Fish Boy is a bizarre book. There is no avoiding that. It did take me a few pages to get into it, and I can’t say I was a hundred percent engaged in it the whole way through. It’s incredibly weird at points! A couple of things didn’t make much sense to me – it took me a lot of thought after reading to understand what the magical fish thing was about – but I do think it’s still a book with a lot of appeal to those who like similar things – who says that strange is a bad thing?

Overall, I definitely recommend this, especially to middle grade readers who are looking to read something new, with echoes of David Almond and Patrick Ness’ A Monster Calls (except this one is a bit less sad!). Fish Boy, albeit a bizarre story, is imaginative and incredibly original. It touches on themes of family, friendship and what it means to be human, with just the right amount of surrealism.

My Rating:

three

I received a copy of Fish Boy from the publisher, in exchange for a review. In no way at all did this affect my thoughts.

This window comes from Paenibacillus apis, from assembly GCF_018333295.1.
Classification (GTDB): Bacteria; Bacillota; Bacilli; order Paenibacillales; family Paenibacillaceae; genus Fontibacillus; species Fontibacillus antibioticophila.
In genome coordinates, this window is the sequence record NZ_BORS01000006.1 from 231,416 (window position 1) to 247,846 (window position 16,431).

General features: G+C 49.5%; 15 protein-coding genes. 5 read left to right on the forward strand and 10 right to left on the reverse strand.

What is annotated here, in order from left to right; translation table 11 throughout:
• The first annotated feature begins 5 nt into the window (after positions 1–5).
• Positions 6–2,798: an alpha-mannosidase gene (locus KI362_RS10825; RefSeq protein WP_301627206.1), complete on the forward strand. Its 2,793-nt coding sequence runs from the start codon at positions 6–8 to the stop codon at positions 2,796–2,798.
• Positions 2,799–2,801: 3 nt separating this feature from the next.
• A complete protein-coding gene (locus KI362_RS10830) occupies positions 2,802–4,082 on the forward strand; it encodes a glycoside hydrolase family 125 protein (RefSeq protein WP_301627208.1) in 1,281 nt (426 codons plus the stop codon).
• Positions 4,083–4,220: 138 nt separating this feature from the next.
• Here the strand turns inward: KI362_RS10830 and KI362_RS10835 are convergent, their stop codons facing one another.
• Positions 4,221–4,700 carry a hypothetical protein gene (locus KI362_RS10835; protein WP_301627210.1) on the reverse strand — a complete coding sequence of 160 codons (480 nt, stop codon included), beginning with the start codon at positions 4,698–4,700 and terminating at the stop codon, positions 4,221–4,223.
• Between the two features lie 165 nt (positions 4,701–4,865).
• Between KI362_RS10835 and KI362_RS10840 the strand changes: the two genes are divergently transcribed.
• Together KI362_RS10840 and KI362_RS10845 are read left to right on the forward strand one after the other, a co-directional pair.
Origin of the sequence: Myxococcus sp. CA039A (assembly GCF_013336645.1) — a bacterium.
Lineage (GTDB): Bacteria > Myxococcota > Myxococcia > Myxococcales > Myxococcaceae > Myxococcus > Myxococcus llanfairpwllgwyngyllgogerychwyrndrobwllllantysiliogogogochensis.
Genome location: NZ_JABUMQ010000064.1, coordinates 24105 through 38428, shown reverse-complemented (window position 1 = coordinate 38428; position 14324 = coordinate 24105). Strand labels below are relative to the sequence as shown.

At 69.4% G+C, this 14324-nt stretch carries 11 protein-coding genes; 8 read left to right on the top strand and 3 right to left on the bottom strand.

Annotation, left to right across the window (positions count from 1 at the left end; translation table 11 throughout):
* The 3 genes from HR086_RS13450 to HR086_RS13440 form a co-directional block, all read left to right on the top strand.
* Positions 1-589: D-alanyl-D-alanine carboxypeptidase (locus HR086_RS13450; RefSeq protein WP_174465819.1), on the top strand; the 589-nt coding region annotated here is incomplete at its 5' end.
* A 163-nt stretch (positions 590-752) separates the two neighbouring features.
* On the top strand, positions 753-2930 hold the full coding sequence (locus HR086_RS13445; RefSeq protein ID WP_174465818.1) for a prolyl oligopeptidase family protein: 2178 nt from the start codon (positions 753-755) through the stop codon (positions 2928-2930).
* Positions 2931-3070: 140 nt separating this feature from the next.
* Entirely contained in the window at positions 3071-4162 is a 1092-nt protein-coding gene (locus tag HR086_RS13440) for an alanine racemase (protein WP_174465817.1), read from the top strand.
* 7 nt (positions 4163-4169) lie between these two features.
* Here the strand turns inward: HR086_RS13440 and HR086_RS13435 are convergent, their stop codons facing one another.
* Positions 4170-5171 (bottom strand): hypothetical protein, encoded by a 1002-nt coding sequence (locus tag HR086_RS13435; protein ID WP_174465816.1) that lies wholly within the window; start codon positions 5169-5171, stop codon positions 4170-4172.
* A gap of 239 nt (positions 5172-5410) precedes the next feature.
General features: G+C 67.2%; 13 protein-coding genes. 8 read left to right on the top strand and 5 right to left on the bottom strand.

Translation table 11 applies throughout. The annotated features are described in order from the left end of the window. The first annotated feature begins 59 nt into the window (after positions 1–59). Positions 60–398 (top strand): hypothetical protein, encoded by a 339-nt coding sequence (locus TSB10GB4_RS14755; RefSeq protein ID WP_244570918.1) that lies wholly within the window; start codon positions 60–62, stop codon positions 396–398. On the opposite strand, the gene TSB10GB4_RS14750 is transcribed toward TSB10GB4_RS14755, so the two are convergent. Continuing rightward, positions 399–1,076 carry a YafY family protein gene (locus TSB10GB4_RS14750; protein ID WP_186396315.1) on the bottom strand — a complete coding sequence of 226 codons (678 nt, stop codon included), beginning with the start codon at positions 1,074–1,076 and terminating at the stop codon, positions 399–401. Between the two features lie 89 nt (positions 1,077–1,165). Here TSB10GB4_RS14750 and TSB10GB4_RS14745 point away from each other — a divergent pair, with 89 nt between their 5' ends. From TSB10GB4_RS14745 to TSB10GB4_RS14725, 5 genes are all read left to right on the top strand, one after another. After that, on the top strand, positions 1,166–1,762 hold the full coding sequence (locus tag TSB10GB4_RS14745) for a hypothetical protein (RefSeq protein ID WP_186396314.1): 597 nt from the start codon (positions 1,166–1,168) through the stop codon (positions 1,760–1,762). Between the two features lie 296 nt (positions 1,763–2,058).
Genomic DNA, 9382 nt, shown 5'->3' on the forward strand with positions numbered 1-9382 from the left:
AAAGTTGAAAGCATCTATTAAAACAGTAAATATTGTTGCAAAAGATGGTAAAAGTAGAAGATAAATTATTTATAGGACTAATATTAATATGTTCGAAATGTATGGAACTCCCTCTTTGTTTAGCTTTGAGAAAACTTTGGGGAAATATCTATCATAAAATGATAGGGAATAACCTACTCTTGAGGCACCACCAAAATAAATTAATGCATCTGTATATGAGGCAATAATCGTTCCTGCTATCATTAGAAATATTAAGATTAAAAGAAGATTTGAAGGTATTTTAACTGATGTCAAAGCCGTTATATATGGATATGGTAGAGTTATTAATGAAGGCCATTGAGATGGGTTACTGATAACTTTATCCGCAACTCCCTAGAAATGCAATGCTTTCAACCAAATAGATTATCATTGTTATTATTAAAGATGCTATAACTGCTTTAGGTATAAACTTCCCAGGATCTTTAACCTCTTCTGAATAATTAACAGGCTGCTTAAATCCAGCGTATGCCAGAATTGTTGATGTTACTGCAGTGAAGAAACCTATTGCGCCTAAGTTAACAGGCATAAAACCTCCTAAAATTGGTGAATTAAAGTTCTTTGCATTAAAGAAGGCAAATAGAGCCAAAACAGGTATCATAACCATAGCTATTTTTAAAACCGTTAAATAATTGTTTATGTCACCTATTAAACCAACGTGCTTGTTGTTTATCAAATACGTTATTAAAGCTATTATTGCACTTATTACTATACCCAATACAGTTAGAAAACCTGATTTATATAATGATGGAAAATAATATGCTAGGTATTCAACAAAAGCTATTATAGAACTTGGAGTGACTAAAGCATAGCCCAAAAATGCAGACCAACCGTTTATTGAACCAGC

The Map of Bones Paperback Release | Extract

Related Posts: Book Review: The Fire Sermon by Francesca Haig

Tomorrow, The Map of Bones is being released in Paperback! It’s the thrilling sequel to The Fire Sermon, a fantastic fantasy debut I enjoyed a while back. To celebrate the second book’s paperback release, here’s a sneak peek inside the book if you haven’t delved into it yet – an extract I posted last year for the blog tour.


Spoilers for Book One

Piper and I sat near the entrance to the cave, watching the sun shrug off the night. More than a month earlier, on the way to the silo, we’d slept in the same hidden cave, and perched on the same flat rock. Next to my knee, the stone still bore the scuff-marks from where Piper had sharpened his knife all those weeks ago.

I looked at Piper. The slash on his single arm had healed to a pink streak, the scar tissue raised and waxy, puckered where stitches had held the wound closed. At my neck, the wound from The  Confessor’s knife had finally healed, too.

26174866In the deadlands, it had been an open wound, edged with ash. Was the ash still there, inside me, specks of black sealed beneath the scar’s carapace?

Piper held out a piece of rabbit meat skewered on the blade of his knife. It was left over from the night before, coated with cold fat, congealed into grey strings. I shook my head and turned away.

‘You need to eat,’ he said. ‘It’ll take us three more weeks to get to the Sunken Shore. Even longer to get to the west coast, if we’re going to search for the ships.’